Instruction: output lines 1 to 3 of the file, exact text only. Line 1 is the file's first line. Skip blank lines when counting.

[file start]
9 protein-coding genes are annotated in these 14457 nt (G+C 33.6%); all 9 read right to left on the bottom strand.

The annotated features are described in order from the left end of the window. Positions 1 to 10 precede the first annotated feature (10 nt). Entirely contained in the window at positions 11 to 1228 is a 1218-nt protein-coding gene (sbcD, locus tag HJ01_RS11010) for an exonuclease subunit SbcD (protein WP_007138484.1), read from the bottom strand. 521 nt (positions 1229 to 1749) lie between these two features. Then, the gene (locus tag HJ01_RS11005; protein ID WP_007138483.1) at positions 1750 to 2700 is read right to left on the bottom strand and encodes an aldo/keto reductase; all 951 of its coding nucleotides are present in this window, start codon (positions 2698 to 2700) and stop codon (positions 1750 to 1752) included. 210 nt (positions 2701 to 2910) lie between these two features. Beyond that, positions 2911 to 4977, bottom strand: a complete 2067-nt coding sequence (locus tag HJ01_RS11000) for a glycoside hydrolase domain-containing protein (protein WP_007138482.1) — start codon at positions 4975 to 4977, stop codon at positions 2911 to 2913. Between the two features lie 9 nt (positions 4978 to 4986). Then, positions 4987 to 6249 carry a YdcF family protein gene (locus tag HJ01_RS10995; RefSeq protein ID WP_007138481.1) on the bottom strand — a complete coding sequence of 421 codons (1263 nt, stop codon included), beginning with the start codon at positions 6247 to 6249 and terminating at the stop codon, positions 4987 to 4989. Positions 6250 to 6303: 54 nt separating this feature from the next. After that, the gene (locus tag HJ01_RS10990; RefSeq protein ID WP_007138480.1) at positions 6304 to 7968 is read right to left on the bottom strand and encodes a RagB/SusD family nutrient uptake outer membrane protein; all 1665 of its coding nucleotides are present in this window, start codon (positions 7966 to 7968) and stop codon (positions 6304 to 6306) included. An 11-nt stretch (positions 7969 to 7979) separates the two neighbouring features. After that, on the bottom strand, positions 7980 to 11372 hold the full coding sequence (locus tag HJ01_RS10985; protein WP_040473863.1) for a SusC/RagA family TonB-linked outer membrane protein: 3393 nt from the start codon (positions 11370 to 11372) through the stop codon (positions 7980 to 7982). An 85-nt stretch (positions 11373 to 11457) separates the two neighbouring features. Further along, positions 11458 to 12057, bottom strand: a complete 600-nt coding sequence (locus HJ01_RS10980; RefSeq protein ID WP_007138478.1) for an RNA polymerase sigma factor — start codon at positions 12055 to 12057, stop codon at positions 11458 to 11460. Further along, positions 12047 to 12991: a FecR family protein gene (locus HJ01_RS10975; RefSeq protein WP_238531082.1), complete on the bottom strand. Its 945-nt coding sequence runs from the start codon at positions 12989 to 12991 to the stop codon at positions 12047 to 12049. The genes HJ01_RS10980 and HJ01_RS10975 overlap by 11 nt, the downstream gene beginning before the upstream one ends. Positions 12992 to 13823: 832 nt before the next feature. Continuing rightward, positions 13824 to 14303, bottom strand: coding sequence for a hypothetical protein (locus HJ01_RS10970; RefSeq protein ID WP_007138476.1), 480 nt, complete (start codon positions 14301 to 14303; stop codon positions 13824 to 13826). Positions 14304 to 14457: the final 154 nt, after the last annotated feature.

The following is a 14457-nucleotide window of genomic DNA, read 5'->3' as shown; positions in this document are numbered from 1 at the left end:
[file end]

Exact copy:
9 protein-coding genes are annotated in these 14457 nt (G+C 33.6%); all 9 read right to left on the bottom strand.

The annotated features are described in order from the left end of the window. Positions 1 to 10 precede the first annotated feature (10 nt). Entirely contained in the window at positions 11 to 1228 is a 1218-nt protein-coding gene (sbcD, locus tag HJ01_RS11010) for an exonuclease subunit SbcD (protein WP_007138484.1), read from the bottom strand. 521 nt (positions 1229 to 1749) lie between these two features. Then, the gene (locus tag HJ01_RS11005; protein ID WP_007138483.1) at positions 1750 to 2700 is read right to left on the bottom strand and encodes an aldo/keto reductase; all 951 of its coding nucleotides are present in this window, start codon (positions 2698 to 2700) and stop codon (positions 1750 to 1752) included. 210 nt (positions 2701 to 2910) lie between these two features. Beyond that, positions 2911 to 4977, bottom strand: a complete 2067-nt coding sequence (locus tag HJ01_RS11000) for a glycoside hydrolase domain-containing protein (protein WP_007138482.1) — start codon at positions 4975 to 4977, stop codon at positions 2911 to 2913. Between the two features lie 9 nt (positions 4978 to 4986). Then, positions 4987 to 6249 carry a YdcF family protein gene (locus tag HJ01_RS10995; RefSeq protein ID WP_007138481.1) on the bottom strand — a complete coding sequence of 421 codons (1263 nt, stop codon included), beginning with the start codon at positions 6247 to 6249 and terminating at the stop codon, positions 4987 to 4989. Positions 6250 to 6303: 54 nt separating this feature from the next. After that, the gene (locus tag HJ01_RS10990; RefSeq protein ID WP_007138480.1) at positions 6304 to 7968 is read right to left on the bottom strand and encodes a RagB/SusD family nutrient uptake outer membrane protein; all 1665 of its coding nucleotides are present in this window, start codon (positions 7966 to 7968) and stop codon (positions 6304 to 6306) included. An 11-nt stretch (positions 7969 to 7979) separates the two neighbouring features. After that, on the bottom strand, positions 7980 to 11372 hold the full coding sequence (locus tag HJ01_RS10985; protein WP_040473863.1) for a SusC/RagA family TonB-linked outer membrane protein: 3393 nt from the start codon (positions 11370 to 11372) through the stop codon (positions 7980 to 7982). An 85-nt stretch (positions 11373 to 11457) separates the two neighbouring features. Further along, positions 11458 to 12057, bottom strand: a complete 600-nt coding sequence (locus HJ01_RS10980; RefSeq protein ID WP_007138478.1) for an RNA polymerase sigma factor — start codon at positions 12055 to 12057, stop codon at positions 11458 to 11460. Further along, positions 12047 to 12991: a FecR family protein gene (locus HJ01_RS10975; RefSeq protein WP_238531082.1), complete on the bottom strand. Its 945-nt coding sequence runs from the start codon at positions 12989 to 12991 to the stop codon at positions 12047 to 12049. The genes HJ01_RS10980 and HJ01_RS10975 overlap by 11 nt, the downstream gene beginning before the upstream one ends. Positions 12992 to 13823: 832 nt before the next feature. Continuing rightward, positions 13824 to 14303, bottom strand: coding sequence for a hypothetical protein (locus HJ01_RS10970; RefSeq protein ID WP_007138476.1), 480 nt, complete (start codon positions 14301 to 14303; stop codon positions 13824 to 13826). Positions 14304 to 14457: the final 154 nt, after the last annotated feature.

The following is a 14457-nucleotide window of genomic DNA, read 5'->3' as shown; positions in this document are numbered from 1 at the left end: